No matter how much suspense and drama the Final Four delivers this weekend, it’s fair to presume that the shining moments will be overshadowed by the men’s basketball tournament’s most shocking and unfortunate moment.
The gruesome leg injury suffered by Louisville guard Kevin Ware during the Cardinals’ regional final victory over Duke last Sunday will not be put out of mind any time soon by those who saw it happen.
That includes CBS announcers Jim Nantz and Clark Kellogg, who with the aid of some quick thinking by CBS Sports chairman Sean McManus, executive producer Harold Bryant, and the rest of the production team, did an exceptional job in lending the proper tone to the broadcast as the post-injury scene unfolded.
“It was as raw and emotional a circumstance as I’ve been involved with as a broadcaster,’’ said Nantz. “When you’re there, and it’s that close to it, it’s really hard to get that image out of your mind. You replay it in your head over and over again. We’ve seen football injuries, but football players have pads on. Basketball is so exposed.”
The network did not go to commercial while Ware was being attended to, and showed the footage of how the injury occurred just twice, from different angles. The tone was unyieldingly appropriate and respectful to Ware’s plight during the nine-minute span from when the injury occurred to the return to game action.
“It was a relatively easy call to make because of the gruesome nature of the injury,” said McManus. “Not only because the decision was the right one but because the guys on-site really didn’t say much for a long period of time and it was one of those situations where the pictures really told the story.”
The tournament has been successful for CBS and its partners, TBS, TNT and truTV.
Ratings are stellar, with the tournament averaging a national household rating of 6.2 and a share of 13.
Viewership is at its highest since 1994 and up 11 percent from a year ago, with 9,701,000 total viewers across the four television platforms.
Nantz believes it’s a compelling Final Four, even if a lot of brackets were busted along the way
“No, I don’t think that there are many brackets across the country that held up,” Nantz said. “A lot of people had Louisville getting there, and rightfully so. That is a dynamic, electrifying, spectacular team and it’s going to take a lot for any team to beat them in Atlanta.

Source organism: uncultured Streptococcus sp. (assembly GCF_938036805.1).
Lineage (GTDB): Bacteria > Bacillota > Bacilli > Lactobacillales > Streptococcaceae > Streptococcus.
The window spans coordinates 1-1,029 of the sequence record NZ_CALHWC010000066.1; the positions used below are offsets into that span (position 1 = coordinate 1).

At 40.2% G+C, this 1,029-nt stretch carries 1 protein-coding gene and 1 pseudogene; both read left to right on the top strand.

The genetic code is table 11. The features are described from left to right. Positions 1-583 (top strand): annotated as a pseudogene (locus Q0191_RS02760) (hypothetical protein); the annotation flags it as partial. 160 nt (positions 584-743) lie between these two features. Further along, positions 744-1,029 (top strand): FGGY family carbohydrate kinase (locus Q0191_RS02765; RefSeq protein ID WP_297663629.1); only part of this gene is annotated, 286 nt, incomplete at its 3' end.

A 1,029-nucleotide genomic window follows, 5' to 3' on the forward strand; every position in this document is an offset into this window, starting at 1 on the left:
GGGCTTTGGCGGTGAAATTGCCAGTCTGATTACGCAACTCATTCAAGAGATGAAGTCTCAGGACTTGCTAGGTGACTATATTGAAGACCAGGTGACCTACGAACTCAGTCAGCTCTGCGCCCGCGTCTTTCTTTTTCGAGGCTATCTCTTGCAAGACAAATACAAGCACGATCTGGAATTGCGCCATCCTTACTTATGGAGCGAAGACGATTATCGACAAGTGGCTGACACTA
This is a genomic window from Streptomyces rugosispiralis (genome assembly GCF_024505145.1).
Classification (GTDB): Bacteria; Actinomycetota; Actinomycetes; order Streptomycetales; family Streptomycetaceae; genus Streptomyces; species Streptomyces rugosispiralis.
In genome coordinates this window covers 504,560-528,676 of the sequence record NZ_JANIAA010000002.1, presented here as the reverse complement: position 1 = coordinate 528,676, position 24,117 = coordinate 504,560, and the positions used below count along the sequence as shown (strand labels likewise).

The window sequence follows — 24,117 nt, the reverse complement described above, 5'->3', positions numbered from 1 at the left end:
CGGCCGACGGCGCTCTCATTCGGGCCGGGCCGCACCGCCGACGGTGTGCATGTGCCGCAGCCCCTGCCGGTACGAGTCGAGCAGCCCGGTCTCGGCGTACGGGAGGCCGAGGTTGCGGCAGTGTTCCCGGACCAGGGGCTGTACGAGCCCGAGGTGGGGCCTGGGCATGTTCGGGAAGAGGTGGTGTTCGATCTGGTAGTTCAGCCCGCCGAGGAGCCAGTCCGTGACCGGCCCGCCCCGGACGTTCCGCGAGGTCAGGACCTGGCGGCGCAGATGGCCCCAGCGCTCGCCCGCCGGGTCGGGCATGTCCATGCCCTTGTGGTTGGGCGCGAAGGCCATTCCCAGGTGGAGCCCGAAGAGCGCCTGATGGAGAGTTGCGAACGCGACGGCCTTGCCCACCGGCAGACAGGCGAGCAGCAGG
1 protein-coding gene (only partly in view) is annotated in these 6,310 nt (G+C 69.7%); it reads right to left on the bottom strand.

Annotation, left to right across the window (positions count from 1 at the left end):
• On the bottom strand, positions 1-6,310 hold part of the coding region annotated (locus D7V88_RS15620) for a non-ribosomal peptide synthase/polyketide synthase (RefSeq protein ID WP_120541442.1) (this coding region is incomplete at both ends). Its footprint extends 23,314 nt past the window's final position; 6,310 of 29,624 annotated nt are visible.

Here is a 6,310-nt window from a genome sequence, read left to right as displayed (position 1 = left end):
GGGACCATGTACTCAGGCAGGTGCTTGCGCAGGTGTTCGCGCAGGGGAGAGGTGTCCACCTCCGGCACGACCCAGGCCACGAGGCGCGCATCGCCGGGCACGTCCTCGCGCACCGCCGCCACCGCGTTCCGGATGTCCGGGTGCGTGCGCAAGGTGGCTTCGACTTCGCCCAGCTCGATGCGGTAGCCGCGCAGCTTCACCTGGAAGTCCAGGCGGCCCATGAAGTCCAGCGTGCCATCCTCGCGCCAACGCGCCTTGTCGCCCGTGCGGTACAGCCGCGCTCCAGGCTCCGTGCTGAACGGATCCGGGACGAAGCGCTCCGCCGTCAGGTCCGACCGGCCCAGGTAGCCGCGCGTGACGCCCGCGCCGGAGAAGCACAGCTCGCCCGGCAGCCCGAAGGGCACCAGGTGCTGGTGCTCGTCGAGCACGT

“But when you look at the mix, you have a Cinderella team in Wichita State, and it’s always good to have a Cinderella story going into the Final Four. And you have two teams that are really peaking at the right time and aren’t afraid of the big stage and the big game in Michigan and Syracuse.”
The Final Four tips off Saturday at 6:09 p.m. on CBS with Wichita State-Louisville. Syracuse takes on Michigan in the second game, which starts 40 minutes after the conclusion of the earlier game.
The pregame show begins at 4 p.m.
No line changes
Has Jack Edwards, the play-by-play voice on NESN’s Bruins telecasts, mellowed out or toned down the hyperbole this season? Though I don’t recall any references to, say, a ragtag band of farmers lately, he’s seemed pretty much the same enthusiastic (yes, some might use a less gentle adjective) game-caller he’s always been. But there is a growing perception that he’s changed his style to some degree this season — it was a brief topic Thursday on WEEI’s “Dennis and Callahan” show, and it’s been brought up here via various correspondences. So what do you say, Jack? Have you consciously changed anything about your approach to calling the game? “Nothing,’’ Edwards said via text. “The team isn’t as dynamic.’’ Then he added: “Of course, #68 [newly acquired Jaromir Jagr] could juice things up a bit, especially on [Tyler] Seguin’s wing.’’ In other words: Stay tuned . . . Speaking of polarizing hockey media folk, in case you missed it, here’s what Mike Milbury had to say on the NBC Sports Network’s “NHL Live’’ Tuesday regarding the trade that sent Jarome Iginla from the Flames to the Penguins: “It was shady. There were some things that I didn’t like at all about that. It’s too bad we didn’t find out more about it.” Bruins fans require no reminder that the deal was consummated after the Flames had told Boston general manager Peter Chiarelli that his team would get Iginla. Here’s hoping Milbury elaborates further on that particular conspiracy theory.
One of the more obvious tweaks to NESN’s Red Sox broadcasts this season is the addition of the Pitch Zone, a graphic that tracks the location and velocity of every pitch. Early reviews from viewers seemed split based on my rudimentary Twitter polling.
I like it, though it may sometimes seem redundant with the sponsored Amica pitch zone, a tool used by analyst Jerry Remy to break down an at-bat pitch-by-pitch after the fact.
While noting that such things are always subject to change, NESN spokesman Gary Roy said that NESN intends to continue to use the Pitch Zone as a constant graphic when the familiar center-field camera shot is on the screen.